fiction / mystery

Then She Was Gone by Lisa Jewell


I have not had great luck with books this month. Even ones I really looked forward to like the new Meg Wolitzer didn’t really grab me. I must have started and stopped a dozen books this month.

I had high hopes for Then She Was Gone. I’ve read Lisa Jewell’s books since college. Back then they were more in the general fiction/women’s fiction/chick lit realm but the last few have been more in the mystery or “thriller” genre with covers to match. I blame Gone Girl but I can’t fault an author for wanting to cash in. I really enjoyed her one that took place in a crescent (the fact that we saw several crescents in Bath probably helped with this) and the seaside one was okay but haven’t loved some of the other ones.  The Enoch Pratt doesn’t seem to order books too far in advance which annoys me but on the other hand, when they do, no one else seems to request them prior to their release date so this is another book I was able to get from the library out the day it was released!

This one switches perspective and timelines a few times but in a well-done way, which I appreciated. It switches between  Laurel, the 54 year old mom of a teenager who had disappeared ten years earlier, the teenager who disappeared at the time leading up to her disappearance and finally a woman who has ties to both the past and present of the main narrator, Laurel.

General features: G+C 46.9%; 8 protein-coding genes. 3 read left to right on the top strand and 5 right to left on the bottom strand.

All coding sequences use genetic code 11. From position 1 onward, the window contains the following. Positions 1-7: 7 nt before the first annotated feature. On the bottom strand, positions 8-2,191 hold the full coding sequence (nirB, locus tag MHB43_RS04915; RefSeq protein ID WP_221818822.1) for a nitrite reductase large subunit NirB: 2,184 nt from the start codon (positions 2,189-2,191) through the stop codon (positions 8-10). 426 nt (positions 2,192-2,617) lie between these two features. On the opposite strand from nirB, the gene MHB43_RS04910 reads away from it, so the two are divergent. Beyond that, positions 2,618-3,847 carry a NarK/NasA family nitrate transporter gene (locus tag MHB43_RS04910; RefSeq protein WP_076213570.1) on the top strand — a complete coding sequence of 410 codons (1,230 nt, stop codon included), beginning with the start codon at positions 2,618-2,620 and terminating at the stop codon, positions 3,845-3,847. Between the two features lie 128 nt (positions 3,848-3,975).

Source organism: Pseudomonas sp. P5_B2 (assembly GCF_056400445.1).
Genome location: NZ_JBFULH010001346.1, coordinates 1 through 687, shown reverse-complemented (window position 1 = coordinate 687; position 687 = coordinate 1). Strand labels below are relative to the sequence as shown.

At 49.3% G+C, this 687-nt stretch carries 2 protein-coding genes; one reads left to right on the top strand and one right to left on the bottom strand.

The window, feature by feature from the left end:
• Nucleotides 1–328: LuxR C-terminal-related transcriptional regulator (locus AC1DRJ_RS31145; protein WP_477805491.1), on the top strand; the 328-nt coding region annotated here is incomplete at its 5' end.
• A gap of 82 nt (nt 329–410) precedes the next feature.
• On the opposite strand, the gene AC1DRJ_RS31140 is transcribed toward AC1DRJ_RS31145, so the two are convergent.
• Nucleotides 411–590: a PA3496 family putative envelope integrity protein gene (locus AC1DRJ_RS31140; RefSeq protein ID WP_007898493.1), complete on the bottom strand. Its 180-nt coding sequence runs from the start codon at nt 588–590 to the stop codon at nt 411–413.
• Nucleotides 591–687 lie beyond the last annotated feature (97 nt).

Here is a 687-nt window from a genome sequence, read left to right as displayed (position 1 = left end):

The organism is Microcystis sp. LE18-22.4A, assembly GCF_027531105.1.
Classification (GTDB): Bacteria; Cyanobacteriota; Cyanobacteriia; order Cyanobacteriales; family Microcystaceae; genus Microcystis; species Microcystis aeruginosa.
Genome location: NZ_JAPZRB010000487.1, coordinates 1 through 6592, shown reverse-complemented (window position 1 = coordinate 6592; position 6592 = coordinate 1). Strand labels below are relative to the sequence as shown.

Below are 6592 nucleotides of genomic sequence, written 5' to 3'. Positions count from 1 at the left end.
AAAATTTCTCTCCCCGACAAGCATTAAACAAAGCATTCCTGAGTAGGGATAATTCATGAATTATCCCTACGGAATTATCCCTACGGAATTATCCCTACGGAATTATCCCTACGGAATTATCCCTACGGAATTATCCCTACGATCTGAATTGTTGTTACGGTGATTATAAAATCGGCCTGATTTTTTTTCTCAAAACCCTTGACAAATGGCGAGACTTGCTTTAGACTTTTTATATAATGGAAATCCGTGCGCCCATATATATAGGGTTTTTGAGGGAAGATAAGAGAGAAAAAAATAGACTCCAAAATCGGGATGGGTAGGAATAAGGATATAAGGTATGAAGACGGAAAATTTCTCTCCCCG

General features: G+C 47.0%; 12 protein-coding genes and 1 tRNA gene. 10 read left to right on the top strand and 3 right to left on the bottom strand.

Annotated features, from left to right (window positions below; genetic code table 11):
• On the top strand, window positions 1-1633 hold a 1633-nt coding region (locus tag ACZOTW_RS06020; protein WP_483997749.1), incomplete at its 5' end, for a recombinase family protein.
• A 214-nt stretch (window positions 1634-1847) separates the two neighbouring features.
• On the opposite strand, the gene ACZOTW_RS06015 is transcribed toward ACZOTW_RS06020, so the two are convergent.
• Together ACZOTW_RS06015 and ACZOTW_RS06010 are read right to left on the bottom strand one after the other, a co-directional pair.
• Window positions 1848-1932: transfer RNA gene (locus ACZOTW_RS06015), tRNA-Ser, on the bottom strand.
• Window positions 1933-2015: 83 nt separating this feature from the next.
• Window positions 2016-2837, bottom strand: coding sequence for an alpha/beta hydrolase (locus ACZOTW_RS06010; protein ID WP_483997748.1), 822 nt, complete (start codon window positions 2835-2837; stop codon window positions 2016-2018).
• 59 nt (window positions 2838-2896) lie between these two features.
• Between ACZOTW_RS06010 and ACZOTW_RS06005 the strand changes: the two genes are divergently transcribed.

The story is really quite off the wall in a way– Laurel is finally moving on from her daughter’s disappearance and dating someone who seems perfect. Then she discovers a connection between the man and someone she knew around the time her daughter disappeared. She goes back and forth on trusting her instincts in what I thought was a probably realistic way for most people—she’s finally happy so why look too hard at things? Her daughter is dating a mystery person who also ends up having ties to the past.

There are a lot of moving parts in this book and a lot of places were it could have fallen short but I think she did an admirable job tying all of the various threads together and the ending, although slightly abrupt makes sense. Despite the slight implausibility of some of the plot it really was well-developed and not as ludicrous as it easily could have been in the hands of a less skilled writer. It was  fun mix of suspense and just straight up family drama in way that I enjoy. I think she is really getting a handle on mixing up the domestic with the mysterious with this book and I look forward to reading her next one.

I also read the afterward where she admits that she thought the story was outlandish but approached her editor anyway who helped her make it make sense. I’m glad she did! I really enjoyed it.

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